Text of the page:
[31] Polack FP, Thomas SJ, Kitchin N, et al. Safety and efficacy of the BNT162b2 mRNA Covid-19 vaccine. N Engl J Med. 2020;383:2603–2615. doi:10.1056/NEJMoa2034577
[32] Ji RR, Qu Y, Zhu H, et al. BNT162b2 vaccine encoding the SARS-CoV-2 P2 S protects transgenic hACE2 mice against COVID-19. Vaccines (Basel). 2021;9:324.
[33] Chen N, Xia P, Li S, et al. RNA sensors of the innate immune system and their detection of pathogens. IUBMB Life. 2017;69:297–304. doi:10.1002/iub.1625
[34] Kowalczyk A, Doener F, Zanzinger K, et al. Self-adjuvanted mRNA vaccines induce local innate immune responses that lead to a potent and boostable adaptive immunity. Vaccine. 2016;34:3882–3893. doi:10.1016/j.vaccine.2016.05.046
[35] Kell AM, Gale M. RIG-I in RNA virus recognition. Virology. 2015;479–480:110–121. doi:10.1016/j.virol.2015.02.017
[36] Saito T, Gale M. Differential recognition of double-stranded RNA by RIG-I-like receptors in antiviral immunity. J Exp Med. 2008;205:1523–1527. doi:10.1084/jem.20081210
[37] Loo YM, Gale M. Immune signaling by RIG-I-like receptors. Immunity. 2011;34:680–692. doi:10.1016/j.immuni.2011.05.003
[38] Yin X, Riva L, Pu Y, et al. MDA5 governs the innate immune response to SARS-CoV-2 in lung epithelial cells. Cell Rep. 2021;34:108628. doi:10.1016/j.celrep.2020.108628
[39] Pollard C, Rejman J, De Haes W, et al. Type I IFN counteracts the induction of antigen-specific immune responses by lipid-based delivery of mRNA vaccines. Mol Ther. 2013;21:251–259. doi:10.1038/mt.2012.202
[40] Lei X, Dong X, Ma R, et al. Activation and evasion of type I interferon responses by SARS-CoV-2. Nat Commun. 2020;11:3810. doi:10.1038/s41467-020-17665-9
[41] Park JW, Lagniton PNP, Liu Y, Xu RH. mRNA vaccines for COVID-19: what, why and how. Int J Biol Sci. 2021;17:1446–1460. doi:10.7150/ijbs.59233
[42] Chatzikleanthous D, O’Hagan DT, Adamo R. Lipid-based nanoparticles for delivery of vaccine adjuvants and antigens: toward multicomponent vaccines. Mol Pharm. 2021;18:2867–2888. doi:10.1021/acs.molpharmaceut.1c00447
[43] Cubas R, Zhang S, Kwon S, et al. Virus-like particle (VLP) lymphatic trafficking and immune response generation after immunization by different routes. J Immunother. 2009;32:118–128. doi:10.1097/CJI.0b013e31818f13c4
[44] Lindgren G, Ols S, Liang F, et al. Induction of robust B cell responses after influenza mRNA vaccination is accompanied by circulating hemagglutinin-specific ICOS+ PD-1+ CXCR3+ T follicular helper cells. Front Immunol. 2017;8:1539. doi:10.3389/fimmu.2017.01539
[45] Cagigi A, Lore K. Immune responses induced by mRNA vaccination in mice, monkeys and humans. Vaccines (Basel). 2021;9. doi:10.3390/vaccines9010061
[46] De Silva NS, Klein U. Dynamics of B cells in germinal centres. Nat Rev Immunol. 2015;15:137–148. doi:10.1038/nri3804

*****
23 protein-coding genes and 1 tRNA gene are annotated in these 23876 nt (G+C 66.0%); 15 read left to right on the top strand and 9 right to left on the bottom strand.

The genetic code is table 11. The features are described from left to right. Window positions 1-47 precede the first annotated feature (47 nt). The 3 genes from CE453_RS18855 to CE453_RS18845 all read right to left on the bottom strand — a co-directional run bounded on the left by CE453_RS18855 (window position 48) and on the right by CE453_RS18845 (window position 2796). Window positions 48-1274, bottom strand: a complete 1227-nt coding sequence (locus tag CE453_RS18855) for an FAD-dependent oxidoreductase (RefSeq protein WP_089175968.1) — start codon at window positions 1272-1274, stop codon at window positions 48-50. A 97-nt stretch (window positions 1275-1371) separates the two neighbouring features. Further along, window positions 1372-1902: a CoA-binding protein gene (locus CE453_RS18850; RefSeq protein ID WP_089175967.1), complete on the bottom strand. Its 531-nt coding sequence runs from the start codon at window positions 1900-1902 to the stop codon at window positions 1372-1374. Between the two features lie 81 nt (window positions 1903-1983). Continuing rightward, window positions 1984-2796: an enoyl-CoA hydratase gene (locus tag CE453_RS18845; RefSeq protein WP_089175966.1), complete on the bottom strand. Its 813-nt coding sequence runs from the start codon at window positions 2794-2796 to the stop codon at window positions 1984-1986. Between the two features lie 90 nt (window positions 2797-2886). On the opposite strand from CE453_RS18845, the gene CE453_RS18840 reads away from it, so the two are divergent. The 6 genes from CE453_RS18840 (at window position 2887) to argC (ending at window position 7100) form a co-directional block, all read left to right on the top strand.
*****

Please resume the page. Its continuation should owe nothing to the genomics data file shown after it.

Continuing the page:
[47] Hewitt EW. The MHC class I antigen presentation pathway: strategies for viral immune evasion. Immunology. 2003;110:163–169. doi:10.1046/j.1365-2567.2003.01738.x
[48] Blum JS, Wearsch PA, Cresswell P. Pathways of antigen processing. Annu Rev Immunol. 2013;31:443–473. doi:10.1146/annurev-immunol-032712-095910
[49] Buschmann MD, Carrasco MJ, Alishetty S, Paige M, Alameh MG, Weissman D. Nanomaterial delivery systems for mRNA vaccines. Vaccines (Basel). 2021;9:65.
[50] Rahman MM, Zhou N, Huang J. An overview on the development of mRNA-based vaccines and their formulation strategies for improved antigen expression in vivo. Vaccines (Basel). 2021;9:244.
[51] Jackson NAC, Kester KE, Casimiro D, Gurunathan S, DeRosa F. The promise of mRNA vaccines: a biotech and industrial perspective. NPJ Vaccines. 2020;5:11. doi:10.1038/s41541-020-0159-8
[52] Satarker S, Nampoothiri M. Structural proteins in severe acute respiratory syndrome Coronavirus-2. Arch Med Res. 2020;51:482–491. doi:10.1016/j.arcmed.2020.05.012
[53] Naqvi AAT, Fatima K, Mohammad T, et al. Insights into SARS-CoV-2 genome, structure, evolution, pathogenesis and therapies: structural genomics approach. Biochim Biophys Acta Mol Basis Dis. 2020;1866:165878. doi:10.1016/j.bbadis.2020.165878
[54] Pal M, Berhanu G, Desalegn C, Kandi V. Severe acute respiratory syndrome Coronavirus-2 (SARS-CoV-2): an update. Cureus. 2020;12:e7423. doi:10.7759/cureus.7423
[55] Dhama K, Patel SK, Sharun K, et al. SARS-CoV-2 jumping the species barrier: zoonotic lessons from SARS, MERS and recent advances to combat this pandemic virus. Travel Med Infect Dis. 2020;37:101830. doi:10.1016/j.tmaid.2020.101830
[56] Haque SM, Ashwaq O, Sarief A, Azad John Mohamed AK. A comprehensive review about SARS-CoV-2. Future Virol. 2020;15:625–648. doi:10.2217/fvl-2020-0124